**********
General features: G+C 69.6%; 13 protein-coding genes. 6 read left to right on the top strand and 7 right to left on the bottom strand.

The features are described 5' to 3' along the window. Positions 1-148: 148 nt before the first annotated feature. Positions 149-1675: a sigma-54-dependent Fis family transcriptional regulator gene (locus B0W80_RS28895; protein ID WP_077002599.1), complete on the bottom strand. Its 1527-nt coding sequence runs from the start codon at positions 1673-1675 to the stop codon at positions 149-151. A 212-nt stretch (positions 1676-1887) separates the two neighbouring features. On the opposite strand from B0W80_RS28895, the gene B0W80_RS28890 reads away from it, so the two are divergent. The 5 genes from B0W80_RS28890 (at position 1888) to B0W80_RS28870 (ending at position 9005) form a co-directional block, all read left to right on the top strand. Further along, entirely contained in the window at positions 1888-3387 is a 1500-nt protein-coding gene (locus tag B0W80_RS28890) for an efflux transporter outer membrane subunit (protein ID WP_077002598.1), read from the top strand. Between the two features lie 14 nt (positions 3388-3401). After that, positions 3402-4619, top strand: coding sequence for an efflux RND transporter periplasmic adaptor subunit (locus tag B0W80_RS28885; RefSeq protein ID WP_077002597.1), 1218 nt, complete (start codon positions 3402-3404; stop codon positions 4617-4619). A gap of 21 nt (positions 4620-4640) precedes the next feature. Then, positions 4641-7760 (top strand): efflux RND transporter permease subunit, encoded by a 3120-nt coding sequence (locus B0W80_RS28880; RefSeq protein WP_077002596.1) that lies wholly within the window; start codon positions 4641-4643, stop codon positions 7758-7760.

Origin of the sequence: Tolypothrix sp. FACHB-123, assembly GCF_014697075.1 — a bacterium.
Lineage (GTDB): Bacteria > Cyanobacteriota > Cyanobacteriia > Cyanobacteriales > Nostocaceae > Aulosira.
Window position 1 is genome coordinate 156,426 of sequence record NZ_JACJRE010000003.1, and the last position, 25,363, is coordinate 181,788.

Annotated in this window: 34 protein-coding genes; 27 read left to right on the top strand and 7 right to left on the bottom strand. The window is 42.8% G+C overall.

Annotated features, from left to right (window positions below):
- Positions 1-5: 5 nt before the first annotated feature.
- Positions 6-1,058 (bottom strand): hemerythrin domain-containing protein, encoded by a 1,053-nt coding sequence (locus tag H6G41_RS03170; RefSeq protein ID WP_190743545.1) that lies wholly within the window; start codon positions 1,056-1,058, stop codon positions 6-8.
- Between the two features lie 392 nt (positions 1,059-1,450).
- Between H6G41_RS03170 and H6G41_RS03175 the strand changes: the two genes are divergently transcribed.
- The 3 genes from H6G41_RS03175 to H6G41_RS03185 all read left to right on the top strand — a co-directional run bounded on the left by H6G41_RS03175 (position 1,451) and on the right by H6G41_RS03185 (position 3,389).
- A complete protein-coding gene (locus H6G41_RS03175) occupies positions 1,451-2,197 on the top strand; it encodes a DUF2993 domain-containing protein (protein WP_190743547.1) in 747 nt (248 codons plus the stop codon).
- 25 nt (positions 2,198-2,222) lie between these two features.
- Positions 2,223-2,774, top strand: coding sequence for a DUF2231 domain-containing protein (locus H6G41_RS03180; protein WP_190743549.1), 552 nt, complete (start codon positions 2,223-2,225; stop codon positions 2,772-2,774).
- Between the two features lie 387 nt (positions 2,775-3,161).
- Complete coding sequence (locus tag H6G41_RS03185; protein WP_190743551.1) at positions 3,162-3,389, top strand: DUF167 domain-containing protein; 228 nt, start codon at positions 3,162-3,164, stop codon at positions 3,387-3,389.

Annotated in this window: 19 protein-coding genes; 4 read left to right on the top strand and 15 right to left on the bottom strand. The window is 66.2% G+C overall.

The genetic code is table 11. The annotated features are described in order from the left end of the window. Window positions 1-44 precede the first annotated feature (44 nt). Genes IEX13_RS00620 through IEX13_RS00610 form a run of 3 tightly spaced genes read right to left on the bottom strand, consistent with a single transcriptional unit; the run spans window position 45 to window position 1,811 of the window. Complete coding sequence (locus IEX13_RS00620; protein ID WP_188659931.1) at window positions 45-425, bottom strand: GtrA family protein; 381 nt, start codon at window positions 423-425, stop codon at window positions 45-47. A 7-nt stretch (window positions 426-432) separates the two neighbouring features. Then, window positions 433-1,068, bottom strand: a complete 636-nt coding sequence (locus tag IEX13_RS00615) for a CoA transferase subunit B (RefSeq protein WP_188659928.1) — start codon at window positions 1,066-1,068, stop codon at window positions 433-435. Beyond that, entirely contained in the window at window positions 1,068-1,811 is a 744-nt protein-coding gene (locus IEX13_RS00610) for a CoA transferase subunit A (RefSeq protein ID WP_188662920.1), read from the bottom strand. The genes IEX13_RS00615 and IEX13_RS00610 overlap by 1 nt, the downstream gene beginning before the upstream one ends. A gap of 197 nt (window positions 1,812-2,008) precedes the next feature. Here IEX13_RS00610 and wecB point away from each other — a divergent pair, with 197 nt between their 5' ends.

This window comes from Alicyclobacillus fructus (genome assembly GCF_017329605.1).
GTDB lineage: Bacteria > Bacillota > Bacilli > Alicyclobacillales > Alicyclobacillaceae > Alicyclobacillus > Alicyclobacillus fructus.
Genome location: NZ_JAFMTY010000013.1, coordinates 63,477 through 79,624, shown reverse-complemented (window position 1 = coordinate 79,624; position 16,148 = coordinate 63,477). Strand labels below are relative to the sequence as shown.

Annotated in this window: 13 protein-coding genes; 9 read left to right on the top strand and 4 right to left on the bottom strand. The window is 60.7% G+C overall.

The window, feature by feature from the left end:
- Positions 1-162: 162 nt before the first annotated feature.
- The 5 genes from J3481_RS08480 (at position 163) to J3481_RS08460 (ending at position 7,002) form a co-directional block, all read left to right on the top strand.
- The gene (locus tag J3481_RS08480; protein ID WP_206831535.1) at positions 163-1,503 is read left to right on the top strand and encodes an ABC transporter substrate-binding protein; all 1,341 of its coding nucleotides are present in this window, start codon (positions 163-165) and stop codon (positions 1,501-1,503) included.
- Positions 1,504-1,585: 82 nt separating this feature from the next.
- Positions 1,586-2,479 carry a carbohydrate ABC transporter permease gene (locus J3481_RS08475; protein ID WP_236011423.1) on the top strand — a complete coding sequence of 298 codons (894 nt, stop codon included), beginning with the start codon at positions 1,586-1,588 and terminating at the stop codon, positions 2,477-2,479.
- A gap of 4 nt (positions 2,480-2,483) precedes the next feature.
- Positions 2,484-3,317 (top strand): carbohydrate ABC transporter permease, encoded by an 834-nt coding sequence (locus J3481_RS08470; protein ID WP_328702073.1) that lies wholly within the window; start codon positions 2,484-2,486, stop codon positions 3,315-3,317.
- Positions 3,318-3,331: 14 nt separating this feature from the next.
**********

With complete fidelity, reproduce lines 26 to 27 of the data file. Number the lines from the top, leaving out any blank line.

- The 5 genes from J3481_RS08480 (at position 163) to J3481_RS08460 (ending at position 7,002) form a co-directional block, all read left to right on the top strand.
- The gene (locus tag J3481_RS08480; protein ID WP_206831535.1) at positions 163-1,503 is read left to right on the top strand and encodes an ABC transporter substrate-binding protein; all 1,341 of its coding nucleotides are present in this window, start codon (positions 163-165) and stop codon (positions 1,501-1,503) included.